My take is thus: It's OK to question NASCAR's decisions, but you can't blatantly flip off an official. NASCAR probably should fine Busch, penalize him 50 points, sentence him to 20 hours of wedding planning and let him know they're doing so because of the hand gesture, not anything else.


Jay, I know it's aloud by the rules, but letting the 24 car's pit crew take over for the 48's is preposterous. In football, if your team is not doing well you cannot just borrow players from another team!! You have to play with the players you brought. If they are not good enough to keep you in contention, then you need to change them during the week. I think this challenges the integrity of the sport and NASCAR needs to take a hard look at this. Kevin in Mississippi

Kevin Mullins
Flowood, Miss.

I'm having a tough time figuring this one out. On the one hand, they are teammates, and NASCAR does allow (rightfully so) driver substitutions during the race. On the other, shouldn't you have to dance with who brung ya?

For me, I guess I don't think it's worth getting that worked up about because I don't think it's that big of a deal. It's only a big deal now because of whom it involves.


This and that …

Jay, I really think you're biased against Roush drivers. Kyle Busch is ahead of all of them in the power ranking, and Kyle has absolutely been awful in the chase. awful. Really not in agreement with your rankings.

Bill
New York City

It's not bias, Rich; it's the facts.

Fact is, Kyle has been a contender in just about every single Chase race. He has finishes of ninth, sixth, second and fourth. In the other four, he's been wrecked by David Reutimann; had a mechanical issue; gotten shuffled to the middle of the pack at the end of Talladega; and, well, did himself in at Texas. But before that, he was running near the front.

Oh, and he's won three races this season and led the third-most laps.

On the flip side, only Greg Biffle has won for Roush. Matt Kenseth (despite being fifth in points) has been average, at best, and Carl Edwards has led a grand total of 144 laps all season – or more than 1,000 fewer than Kyle Busch.

Here's the question to ask yourself: On a weekly basis, who would you pick head to head?


I'm just curious to know where Clint Bowyer would be ranked in the Chase if he hadn't been docked points? Thank you.

Shannon Standard
Emporia, Kan.

Emporia, Kansas, population 26,760 – one of whom grew up to race in the Cup Series. You should be proud, Shannon. And to answer your question, Clint would be comfortably in fourth. And don't fret, he could still get there. He trails Carl Edwards by just 80 points.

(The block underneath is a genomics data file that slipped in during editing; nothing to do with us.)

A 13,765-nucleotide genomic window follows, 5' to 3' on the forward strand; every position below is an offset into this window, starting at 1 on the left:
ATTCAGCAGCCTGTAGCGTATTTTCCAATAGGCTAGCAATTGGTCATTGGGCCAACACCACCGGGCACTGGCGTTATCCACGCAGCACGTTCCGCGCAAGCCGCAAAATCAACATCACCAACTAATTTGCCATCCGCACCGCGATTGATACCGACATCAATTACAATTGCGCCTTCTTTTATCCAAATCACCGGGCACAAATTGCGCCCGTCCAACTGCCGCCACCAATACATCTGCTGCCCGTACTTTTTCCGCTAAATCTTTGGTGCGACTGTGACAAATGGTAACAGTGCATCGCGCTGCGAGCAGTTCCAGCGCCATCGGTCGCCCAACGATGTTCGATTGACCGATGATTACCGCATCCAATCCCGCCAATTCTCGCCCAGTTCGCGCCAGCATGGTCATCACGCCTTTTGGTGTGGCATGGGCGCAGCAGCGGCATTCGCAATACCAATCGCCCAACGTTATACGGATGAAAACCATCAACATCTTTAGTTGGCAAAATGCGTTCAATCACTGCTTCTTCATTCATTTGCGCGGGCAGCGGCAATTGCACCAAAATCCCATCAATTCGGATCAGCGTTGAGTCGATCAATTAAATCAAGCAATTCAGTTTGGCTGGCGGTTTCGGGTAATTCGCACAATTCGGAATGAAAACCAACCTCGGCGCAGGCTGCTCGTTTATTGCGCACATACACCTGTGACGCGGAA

When is NASCAR going to wise up and fix the system. The fans where cheated out of a great finish at Talladega by a insane and stupid rule. When a wreck happens on the last lap, and like last week at Talladega, happened behind the leaders, they should continue to race to the finish. Freezing the field on the last lap when a wreck happens behind the leaders is stupid, insane and cheats the fans out of a great finish, it is time to fix this rule.

Brad Clarke
Winchester, Kent.

Couldn't disagree with you more on this one, Brad. The wreck at Talladega happened on the frontstretch, meaning all the cars would have come back around right into the teeth of the accident. That would have put a lot of people in danger, including fans in the stands who could potentially have been victims of flying debris.

No, we didn't get the finish we wanted, but that's not NASCAR's fault. Sometimes that's just how it is.


Jay – Need your expertise to settle a "discussion" between a few NASCAR fans. Under current NASCAR rules, who would be the winner of the 1976 Daytona 500??

One side argues that since David Pearson crossed the finish line first, he wins. The other side feels that the field would have been frozen when the yellow came out (when Pearson crashes) and you can not advance your position under yellow, so Petty would be declared the winner (all this overlooks the fact that the pit crew pushed Petty out of the grass) Would NASCAR have reverted back to the 'previous scoring loop' to determine the winner? Interested in your take.

D. Terrell
Atlanta

Great question. Had to go back and watch the tape on this one, and still I wasn't too certain.

On the one hand, yes, the running order would be frozen as soon as the caution flag comes out – which conceivably would give the win to Petty. However, he would have to "pick up the pace car" and finish the race even under caution, which he apparently couldn't have done without a push from his pit crew.

Because Pearson was able to cross the start-finish line first, he would win.

I went to NASCAR to get clarification for you and, yes, Pearson would be the winner even under today's rules.


Fantasy land &hellip

Here are my Fantasy NASCAR picks for the week:

A Group: Denny Hamlin, Jimmie Johnson
B Group: Marcos Ambrose, Clint Bowyer, Joey Logano, Ryan Newman, David Ragan
C Group: Aric Almirola, Sam Hornish Jr.


Last call …

The thing I hate most about Jimmie Johnson is that makes me root for Denny Hamlin. I mean, I hate Hamlin. We all hate Hamlin, right?

Andy Wardlaw
Burbank, Calif.